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7/21/2014
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Internet of Sports: How Seattle Sounders Track Performance

The US soccer powerhouse uses wearable devices and data visualization to analyze the fitness levels of stars like Clint Dempsey.



Watching the 2014 World Cup this summer, weren't you a little in awe of how these guys ran non-stop for 90 minutes or more?

Of course they train hard for it, but more and more these days that training is a data-driven process steeped in technology. The coach who knows his team's fitness data may just have an edge.

Major league soccer frontrunner the Seattle Sounders FC have, like other pro teams in the NBA, NFL, and NHL, turned to using wearable devices and data visualization software to monitor player fitness and reduce injury risk.

[Could you use a visualization lift in your life and work? Read How Data Visualization Helped Me Run Faster]

Does technology explain why the Sounders have the best record in the MLS this year? Well, having Clint Dempsey on the roster might have something to do with it, too, but the technology does have a direct impact on how the World Cup star and his teammates train.

Before pre-season training this year, Sounders sports science and performance manager David Tenney and data analyst Ravi Ramineni took a hard look at fitness data from previous pre-seasons that they'd captured using wearable devices but hadn't analyzed as deeply as they should.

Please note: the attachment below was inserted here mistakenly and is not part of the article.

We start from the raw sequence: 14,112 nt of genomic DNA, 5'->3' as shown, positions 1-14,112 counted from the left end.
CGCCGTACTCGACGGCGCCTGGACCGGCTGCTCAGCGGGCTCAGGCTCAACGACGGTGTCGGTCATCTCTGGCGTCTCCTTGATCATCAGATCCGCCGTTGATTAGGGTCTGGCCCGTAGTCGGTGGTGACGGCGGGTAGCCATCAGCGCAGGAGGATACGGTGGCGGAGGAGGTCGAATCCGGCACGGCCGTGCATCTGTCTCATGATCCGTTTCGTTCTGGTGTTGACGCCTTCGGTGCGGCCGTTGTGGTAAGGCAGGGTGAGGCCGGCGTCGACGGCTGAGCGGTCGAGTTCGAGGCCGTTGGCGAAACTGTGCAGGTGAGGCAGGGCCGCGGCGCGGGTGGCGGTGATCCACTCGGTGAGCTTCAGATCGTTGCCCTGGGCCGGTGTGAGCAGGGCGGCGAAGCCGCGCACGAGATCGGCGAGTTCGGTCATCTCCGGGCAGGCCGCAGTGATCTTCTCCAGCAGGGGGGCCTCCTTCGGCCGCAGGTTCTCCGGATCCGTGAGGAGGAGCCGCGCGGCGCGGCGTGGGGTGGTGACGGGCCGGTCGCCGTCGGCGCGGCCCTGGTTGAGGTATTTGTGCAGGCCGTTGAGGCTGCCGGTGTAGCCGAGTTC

During every practice, Sounders players wear snug vests under their jerseys containing fitness-tracking wearables.
During every practice, Sounders players wear snug vests under their jerseys containing fitness-tracking wearables.

"We were able to see a correlation between distance and velocity training and injury," says Tenney. "We redesigned the pre-season around that data. There were thresholds we wouldn't cross with high-speed training because we know from the data that it can cause hamstring injuries."

Finding the sweet spot
During practices, Sounders players wear a tight-fitting vest under their practice jerseys containing two wearables: a device called the MiniMax S4 from Australian company Catapult Sports is attached in the back (between the shoulder blades), and a Polar heart rate monitor sits in the front.